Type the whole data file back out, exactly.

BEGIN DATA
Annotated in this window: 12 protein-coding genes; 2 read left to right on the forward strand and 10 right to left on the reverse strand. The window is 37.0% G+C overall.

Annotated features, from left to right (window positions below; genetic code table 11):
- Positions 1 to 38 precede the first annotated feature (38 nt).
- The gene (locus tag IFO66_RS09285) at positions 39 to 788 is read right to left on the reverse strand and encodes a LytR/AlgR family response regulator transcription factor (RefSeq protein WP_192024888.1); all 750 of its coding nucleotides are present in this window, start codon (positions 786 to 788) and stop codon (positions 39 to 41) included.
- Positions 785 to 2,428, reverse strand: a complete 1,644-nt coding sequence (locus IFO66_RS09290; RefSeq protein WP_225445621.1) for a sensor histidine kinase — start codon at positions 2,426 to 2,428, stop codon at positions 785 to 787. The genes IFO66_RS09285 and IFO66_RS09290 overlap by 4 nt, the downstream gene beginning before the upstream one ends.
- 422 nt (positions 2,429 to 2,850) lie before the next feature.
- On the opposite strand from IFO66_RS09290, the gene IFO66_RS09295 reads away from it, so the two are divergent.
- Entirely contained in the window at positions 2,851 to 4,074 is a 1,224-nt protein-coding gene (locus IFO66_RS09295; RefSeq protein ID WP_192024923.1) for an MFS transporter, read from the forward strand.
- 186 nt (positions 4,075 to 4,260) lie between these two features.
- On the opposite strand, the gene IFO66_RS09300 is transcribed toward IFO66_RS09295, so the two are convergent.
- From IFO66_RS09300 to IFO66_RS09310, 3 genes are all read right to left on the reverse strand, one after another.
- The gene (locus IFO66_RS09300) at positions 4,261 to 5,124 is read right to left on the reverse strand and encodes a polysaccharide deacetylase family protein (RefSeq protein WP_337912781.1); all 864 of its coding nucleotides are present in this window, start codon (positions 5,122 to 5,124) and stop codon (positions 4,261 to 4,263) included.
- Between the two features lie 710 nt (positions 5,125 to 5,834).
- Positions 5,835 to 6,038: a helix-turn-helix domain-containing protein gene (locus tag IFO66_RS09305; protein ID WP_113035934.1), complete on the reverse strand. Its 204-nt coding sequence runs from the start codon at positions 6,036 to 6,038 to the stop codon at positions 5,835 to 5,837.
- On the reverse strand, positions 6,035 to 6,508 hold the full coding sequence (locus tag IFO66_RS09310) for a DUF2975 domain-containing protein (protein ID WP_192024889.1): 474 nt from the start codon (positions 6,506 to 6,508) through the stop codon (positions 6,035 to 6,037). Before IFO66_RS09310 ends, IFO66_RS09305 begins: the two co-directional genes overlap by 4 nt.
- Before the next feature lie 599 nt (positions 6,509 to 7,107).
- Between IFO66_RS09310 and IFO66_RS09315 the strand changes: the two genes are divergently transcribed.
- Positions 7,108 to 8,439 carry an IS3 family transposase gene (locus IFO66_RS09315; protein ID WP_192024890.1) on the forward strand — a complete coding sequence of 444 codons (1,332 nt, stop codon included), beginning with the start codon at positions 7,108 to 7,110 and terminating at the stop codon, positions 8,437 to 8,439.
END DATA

Annotated in this window: 12 protein-coding genes; 2 read left to right on the forward strand and 10 right to left on the reverse strand. The window is 37.0% G+C overall.

Annotated features, from left to right (window positions below; genetic code table 11):
- Positions 1 to 38 precede the first annotated feature (38 nt).
- The gene (locus tag IFO66_RS09285) at positions 39 to 788 is read right to left on the reverse strand and encodes a LytR/AlgR family response regulator transcription factor (RefSeq protein WP_192024888.1); all 750 of its coding nucleotides are present in this window, start codon (positions 786 to 788) and stop codon (positions 39 to 41) included.
- Positions 785 to 2,428, reverse strand: a complete 1,644-nt coding sequence (locus IFO66_RS09290; RefSeq protein WP_225445621.1) for a sensor histidine kinase — start codon at positions 2,426 to 2,428, stop codon at positions 785 to 787. The genes IFO66_RS09285 and IFO66_RS09290 overlap by 4 nt, the downstream gene beginning before the upstream one ends.
- 422 nt (positions 2,429 to 2,850) lie before the next feature.
- On the opposite strand from IFO66_RS09290, the gene IFO66_RS09295 reads away from it, so the two are divergent.
- Entirely contained in the window at positions 2,851 to 4,074 is a 1,224-nt protein-coding gene (locus IFO66_RS09295; RefSeq protein ID WP_192024923.1) for an MFS transporter, read from the forward strand.
- 186 nt (positions 4,075 to 4,260) lie between these two features.
- On the opposite strand, the gene IFO66_RS09300 is transcribed toward IFO66_RS09295, so the two are convergent.
- From IFO66_RS09300 to IFO66_RS09310, 3 genes are all read right to left on the reverse strand, one after another.
- The gene (locus IFO66_RS09300) at positions 4,261 to 5,124 is read right to left on the reverse strand and encodes a polysaccharide deacetylase family protein (RefSeq protein WP_337912781.1); all 864 of its coding nucleotides are present in this window, start codon (positions 5,122 to 5,124) and stop codon (positions 4,261 to 4,263) included.
- Between the two features lie 710 nt (positions 5,125 to 5,834).
- Positions 5,835 to 6,038: a helix-turn-helix domain-containing protein gene (locus tag IFO66_RS09305; protein ID WP_113035934.1), complete on the reverse strand. Its 204-nt coding sequence runs from the start codon at positions 6,036 to 6,038 to the stop codon at positions 5,835 to 5,837.
- On the reverse strand, positions 6,035 to 6,508 hold the full coding sequence (locus tag IFO66_RS09310) for a DUF2975 domain-containing protein (protein ID WP_192024889.1): 474 nt from the start codon (positions 6,506 to 6,508) through the stop codon (positions 6,035 to 6,037). Before IFO66_RS09310 ends, IFO66_RS09305 begins: the two co-directional genes overlap by 4 nt.
- Before the next feature lie 599 nt (positions 6,509 to 7,107).
- Between IFO66_RS09310 and IFO66_RS09315 the strand changes: the two genes are divergently transcribed.
- Positions 7,108 to 8,439 carry an IS3 family transposase gene (locus IFO66_RS09315; protein ID WP_192024890.1) on the forward strand — a complete coding sequence of 444 codons (1,332 nt, stop codon included), beginning with the start codon at positions 7,108 to 7,110 and terminating at the stop codon, positions 8,437 to 8,439.